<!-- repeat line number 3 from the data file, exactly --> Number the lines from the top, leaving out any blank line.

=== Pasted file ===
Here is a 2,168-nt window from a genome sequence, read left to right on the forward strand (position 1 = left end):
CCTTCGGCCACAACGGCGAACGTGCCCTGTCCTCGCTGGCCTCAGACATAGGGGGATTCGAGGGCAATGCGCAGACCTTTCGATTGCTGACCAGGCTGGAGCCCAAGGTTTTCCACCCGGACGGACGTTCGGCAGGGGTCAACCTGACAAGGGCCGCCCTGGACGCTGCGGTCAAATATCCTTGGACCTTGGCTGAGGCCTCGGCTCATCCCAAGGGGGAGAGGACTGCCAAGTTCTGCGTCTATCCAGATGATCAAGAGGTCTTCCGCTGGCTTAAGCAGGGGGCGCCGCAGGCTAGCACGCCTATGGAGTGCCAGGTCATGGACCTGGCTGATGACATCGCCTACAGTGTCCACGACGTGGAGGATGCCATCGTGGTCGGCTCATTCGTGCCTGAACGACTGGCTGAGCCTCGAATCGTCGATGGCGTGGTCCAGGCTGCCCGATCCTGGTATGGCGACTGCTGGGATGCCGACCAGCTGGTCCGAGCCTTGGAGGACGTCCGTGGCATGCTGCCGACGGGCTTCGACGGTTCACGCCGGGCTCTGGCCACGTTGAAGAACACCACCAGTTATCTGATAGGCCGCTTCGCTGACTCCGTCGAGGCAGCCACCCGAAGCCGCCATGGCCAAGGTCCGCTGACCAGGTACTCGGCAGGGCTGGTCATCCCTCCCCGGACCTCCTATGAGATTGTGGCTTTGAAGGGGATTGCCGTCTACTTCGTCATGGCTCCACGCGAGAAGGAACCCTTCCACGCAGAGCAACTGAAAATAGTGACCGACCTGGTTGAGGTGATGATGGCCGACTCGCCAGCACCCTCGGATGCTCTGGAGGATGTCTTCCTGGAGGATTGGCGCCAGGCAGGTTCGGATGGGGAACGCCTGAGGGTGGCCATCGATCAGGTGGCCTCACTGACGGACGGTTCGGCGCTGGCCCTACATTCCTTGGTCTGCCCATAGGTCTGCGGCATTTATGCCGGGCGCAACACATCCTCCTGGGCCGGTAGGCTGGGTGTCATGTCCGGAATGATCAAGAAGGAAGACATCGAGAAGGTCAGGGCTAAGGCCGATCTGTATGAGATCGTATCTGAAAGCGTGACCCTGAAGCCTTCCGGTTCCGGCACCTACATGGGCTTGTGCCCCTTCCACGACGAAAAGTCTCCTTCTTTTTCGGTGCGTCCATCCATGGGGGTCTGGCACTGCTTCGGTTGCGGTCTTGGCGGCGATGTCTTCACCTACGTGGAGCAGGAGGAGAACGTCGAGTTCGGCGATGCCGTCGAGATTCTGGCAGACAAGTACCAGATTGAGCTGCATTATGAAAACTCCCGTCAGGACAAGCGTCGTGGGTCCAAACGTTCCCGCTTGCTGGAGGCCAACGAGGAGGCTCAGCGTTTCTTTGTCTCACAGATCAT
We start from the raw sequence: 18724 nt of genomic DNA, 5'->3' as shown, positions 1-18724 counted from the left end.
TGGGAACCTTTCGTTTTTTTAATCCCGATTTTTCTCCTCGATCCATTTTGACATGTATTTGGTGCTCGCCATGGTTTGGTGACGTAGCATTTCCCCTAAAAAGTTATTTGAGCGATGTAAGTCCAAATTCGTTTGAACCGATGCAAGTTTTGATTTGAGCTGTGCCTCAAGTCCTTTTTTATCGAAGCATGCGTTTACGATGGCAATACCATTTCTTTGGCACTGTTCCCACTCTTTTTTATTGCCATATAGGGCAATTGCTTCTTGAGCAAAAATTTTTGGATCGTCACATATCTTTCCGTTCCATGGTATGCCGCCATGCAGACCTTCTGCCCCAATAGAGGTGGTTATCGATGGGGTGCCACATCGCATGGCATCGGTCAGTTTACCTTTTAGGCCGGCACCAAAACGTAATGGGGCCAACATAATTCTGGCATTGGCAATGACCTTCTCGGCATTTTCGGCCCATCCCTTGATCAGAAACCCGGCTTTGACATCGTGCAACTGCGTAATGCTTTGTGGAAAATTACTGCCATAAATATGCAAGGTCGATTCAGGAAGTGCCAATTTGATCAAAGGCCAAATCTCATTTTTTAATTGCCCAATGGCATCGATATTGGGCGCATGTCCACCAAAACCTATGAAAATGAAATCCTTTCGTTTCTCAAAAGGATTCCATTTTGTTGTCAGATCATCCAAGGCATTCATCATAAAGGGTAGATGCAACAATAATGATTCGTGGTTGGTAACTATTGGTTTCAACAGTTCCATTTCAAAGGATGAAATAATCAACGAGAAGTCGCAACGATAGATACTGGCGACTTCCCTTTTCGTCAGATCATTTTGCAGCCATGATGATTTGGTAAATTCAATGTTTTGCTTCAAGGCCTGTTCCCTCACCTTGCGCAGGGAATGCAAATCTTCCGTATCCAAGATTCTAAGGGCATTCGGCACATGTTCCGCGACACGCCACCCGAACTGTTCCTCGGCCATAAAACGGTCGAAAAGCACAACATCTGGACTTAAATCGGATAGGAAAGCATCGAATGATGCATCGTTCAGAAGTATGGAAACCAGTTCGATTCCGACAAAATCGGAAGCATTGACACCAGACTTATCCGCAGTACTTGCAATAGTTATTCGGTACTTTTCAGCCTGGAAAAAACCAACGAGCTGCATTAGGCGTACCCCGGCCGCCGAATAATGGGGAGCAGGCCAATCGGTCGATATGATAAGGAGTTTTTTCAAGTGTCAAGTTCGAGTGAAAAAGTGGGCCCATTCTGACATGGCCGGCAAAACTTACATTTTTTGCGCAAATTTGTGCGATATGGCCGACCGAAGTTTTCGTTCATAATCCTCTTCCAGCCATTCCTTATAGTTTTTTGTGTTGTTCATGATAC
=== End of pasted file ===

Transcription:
We start from the raw sequence: 18724 nt of genomic DNA, 5'->3' as shown, positions 1-18724 counted from the left end.